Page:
It has long been accepted by the vast majority of the British people, whatever their views on immigration in general, that service to Queen and Country counts for something; that regardless of the different rules on immigration and residency that may or may not be in force at any particular time, any man or woman who, for whatever reason, places their life at risk in service of the realm has earned for themselves and , at least, their immediate family, the moral right to enjoy the very best of protections this country can offer, that of residency in this country.
One sees this view displayed most clearly in regards to the Gurkhas, whose moral claim to have earned, through service,the right to reside on these shores goes almost undisputed, even by members of the British National Party.
There is another group of foreign nationals who, at the present time, are no less deserving of consideration than the Gurhkas and to whom we have no less as a moral obligation to provide adequately for their personal safety, and the safety of their families.
They are not soldiers, although for the last four years they have worked alongside British forces in the most difficult and dangerous circumstances, putting their lives at risk merely for doing their job… oh what the hell, just read what Justin has to say and you’ll get the picture:
Since British troops occupied Southern Iraq in the spring of 2003, thousands of Iraqi citizens have worked for the British Army, the Coalition Provisional Authority (South) and for contractors serving UK forces. There is now considerable evidence that their lives, and the lives of their families, are at risk: some former workers for the British have been murdered, and many others have fled to neighbouring countries or gone into hiding in Basra.
The British Government, for whom they were ultimately working, has not offered them the right of asylum in the UK. This is morally unacceptable. It is also unnecessary, since we are well able to accommodate several thousand Iraqi refugees, most of whom already speak English and all of whom have already worked for our country.
The most detailed recent report, by Jonathan Miller of Channel Four News, notes the murder of 17 translators in one single incident in Basra. It cites the cases of hundreds of others who have fled to a refugee existence in nearby Middle Eastern countries or are in hiding in Iraq. The British Government response has come from the Home Office, which has suggested that Iraqis put at risk by their work for British troops ‘register with the UN refugee agency’. Other reports provide supporting detail: Iraqis are being targeted for murder because they have worked for British forces. (See here and here.)
Marie Colvin’s report for the Times of April 8 speaks of desperate former workers for the British Army being turned away from the British embassy in Syria by staff who had orders not to admit any Iraqis. These brave men and women have testimonials written by British officers stating that they are at risk from jihadi violence: and yet we are still refusing to admit them to the United Kingdom.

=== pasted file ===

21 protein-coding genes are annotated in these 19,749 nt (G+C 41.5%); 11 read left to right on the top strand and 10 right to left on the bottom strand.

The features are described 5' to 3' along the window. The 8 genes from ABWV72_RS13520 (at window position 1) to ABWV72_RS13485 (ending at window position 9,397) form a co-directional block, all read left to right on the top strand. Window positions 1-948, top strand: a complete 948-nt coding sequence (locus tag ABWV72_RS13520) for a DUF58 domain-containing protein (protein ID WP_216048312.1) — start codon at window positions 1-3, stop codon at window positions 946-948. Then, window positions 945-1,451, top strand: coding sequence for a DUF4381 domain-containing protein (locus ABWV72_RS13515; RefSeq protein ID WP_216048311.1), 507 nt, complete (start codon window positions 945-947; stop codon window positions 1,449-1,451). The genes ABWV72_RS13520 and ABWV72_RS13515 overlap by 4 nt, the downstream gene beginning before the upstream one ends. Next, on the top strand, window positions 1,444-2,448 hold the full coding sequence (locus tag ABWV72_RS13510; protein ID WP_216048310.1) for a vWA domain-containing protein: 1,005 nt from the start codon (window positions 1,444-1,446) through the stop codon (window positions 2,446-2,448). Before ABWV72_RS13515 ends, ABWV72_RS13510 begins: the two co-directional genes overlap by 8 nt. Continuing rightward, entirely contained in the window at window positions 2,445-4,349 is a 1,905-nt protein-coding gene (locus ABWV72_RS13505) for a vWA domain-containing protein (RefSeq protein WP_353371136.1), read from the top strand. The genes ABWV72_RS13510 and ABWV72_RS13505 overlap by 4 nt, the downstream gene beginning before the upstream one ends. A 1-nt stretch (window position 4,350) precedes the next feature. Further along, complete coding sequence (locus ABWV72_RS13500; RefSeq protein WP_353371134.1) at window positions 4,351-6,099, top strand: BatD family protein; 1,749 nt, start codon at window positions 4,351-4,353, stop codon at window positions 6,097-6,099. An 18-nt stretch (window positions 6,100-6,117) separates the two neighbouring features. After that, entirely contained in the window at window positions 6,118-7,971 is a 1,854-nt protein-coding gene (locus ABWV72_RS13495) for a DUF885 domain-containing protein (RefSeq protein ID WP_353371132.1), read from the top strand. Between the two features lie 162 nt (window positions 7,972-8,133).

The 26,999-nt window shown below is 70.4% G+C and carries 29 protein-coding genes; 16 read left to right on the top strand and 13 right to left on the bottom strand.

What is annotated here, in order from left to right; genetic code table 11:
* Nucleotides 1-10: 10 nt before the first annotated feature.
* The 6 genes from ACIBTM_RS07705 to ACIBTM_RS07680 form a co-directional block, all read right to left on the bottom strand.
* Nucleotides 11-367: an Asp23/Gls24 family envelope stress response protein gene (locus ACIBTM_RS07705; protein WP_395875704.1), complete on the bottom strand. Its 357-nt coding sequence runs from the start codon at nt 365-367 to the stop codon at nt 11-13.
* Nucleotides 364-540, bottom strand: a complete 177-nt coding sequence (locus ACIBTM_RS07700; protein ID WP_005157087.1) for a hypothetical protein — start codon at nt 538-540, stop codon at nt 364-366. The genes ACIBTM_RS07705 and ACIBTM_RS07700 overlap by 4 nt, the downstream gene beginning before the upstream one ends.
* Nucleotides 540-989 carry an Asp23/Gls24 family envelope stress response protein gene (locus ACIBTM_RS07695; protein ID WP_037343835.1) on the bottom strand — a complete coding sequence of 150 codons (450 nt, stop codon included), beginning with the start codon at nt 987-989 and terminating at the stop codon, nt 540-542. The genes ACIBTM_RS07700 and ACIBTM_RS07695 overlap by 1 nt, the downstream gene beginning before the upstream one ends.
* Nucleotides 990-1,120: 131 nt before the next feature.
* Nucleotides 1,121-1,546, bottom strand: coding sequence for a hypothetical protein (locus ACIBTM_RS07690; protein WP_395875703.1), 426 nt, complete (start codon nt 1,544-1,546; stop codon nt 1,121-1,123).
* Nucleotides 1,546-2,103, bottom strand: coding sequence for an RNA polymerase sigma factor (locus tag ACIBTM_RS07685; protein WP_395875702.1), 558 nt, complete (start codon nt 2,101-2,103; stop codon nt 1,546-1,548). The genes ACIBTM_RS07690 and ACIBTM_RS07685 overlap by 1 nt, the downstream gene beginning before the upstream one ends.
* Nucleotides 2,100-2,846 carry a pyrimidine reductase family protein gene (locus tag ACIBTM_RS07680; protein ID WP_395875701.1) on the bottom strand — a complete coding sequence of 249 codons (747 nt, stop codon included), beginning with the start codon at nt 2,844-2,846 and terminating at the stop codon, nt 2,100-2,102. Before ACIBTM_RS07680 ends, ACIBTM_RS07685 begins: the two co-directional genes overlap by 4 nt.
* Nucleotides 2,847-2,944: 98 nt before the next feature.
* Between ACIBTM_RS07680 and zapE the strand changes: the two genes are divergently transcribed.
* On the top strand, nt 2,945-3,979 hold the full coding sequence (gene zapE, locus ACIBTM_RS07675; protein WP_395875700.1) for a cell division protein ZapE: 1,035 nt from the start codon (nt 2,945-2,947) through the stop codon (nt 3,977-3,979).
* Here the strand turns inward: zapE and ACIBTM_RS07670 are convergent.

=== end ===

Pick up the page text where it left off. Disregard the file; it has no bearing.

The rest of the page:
If you feel that this is unacceptable and that Britain should prevent Iraqis from being murdered for the ‘crime’ of working for British troops, could you please write to your MP and ask him or her to press the Government for action. You can use the excellent website ‘Write to Them‘ or post a letter yourself.
Please be courteous when writing to your MP. It would be a good idea to read the reports above, and cite relevant facts. We would suggest that your letter could contain the following points:
- It is morally unacceptable that Britain should abandon people who are at risk because they worked for British soldiers and diplomats.
- This country will be shamed if any more Iraqis are murdered for the ‘crime’ of having supported UK forces.
- Iraqis who worked for British forces should not be told to leave Iraq and throw themselves on the mercy of United Nations relief agencies in Arab countries: these agencies are already being overwhelmed by the outflow of Iraqi refugees, and Iraqi refugees who have worked for British diplomats or troops may well be targeted by local jihadists.
- There is plentiful evidence that armed groups in Iraq kill the families of those they consider ‘enemies’: for this reason we must extend the right of asylum to the families of those who worked for us.
- It is entirely practical for this country’s troops in Iraq, and its embassies in neighbouring countries, to take in Iraqis who have worked for us and fly them to the UK. Indeed, there is already considerable anger among British servicemen that Iraqis are being abandoned in this way.
- This country is large enough and rich enough to accommodate several thousand Iraqi refugees. Denmark has already given asylum to all 200 Iraqis who worked for its smaller occupying force.
- It does not matter what your MP’s views (or what your views) are on the invasion and subsequent occupation of Iraq. People who risked their lives for this country’s soldiers are now being abandoned by the British Government. Their lives can and must be saved by their being granted the right of asylum in this country.
- This policy should be implemented regardless of whether British soldiers stay in Iraq or are soon withdrawn. But it must be introduced soon: applications for asylum cannot be processed in a lengthy fashion, as the security situation in Basra is deteriorating rapidly, and delay is likely to lead to further killings of Iraqis who worked for British troops.
There is also a petition you can sign at the Downing Street website – go on, you know you should.
As the suggestion has been made that we should tag other bloggers with this, I’m going to be really cheeky and tag Tom Watson.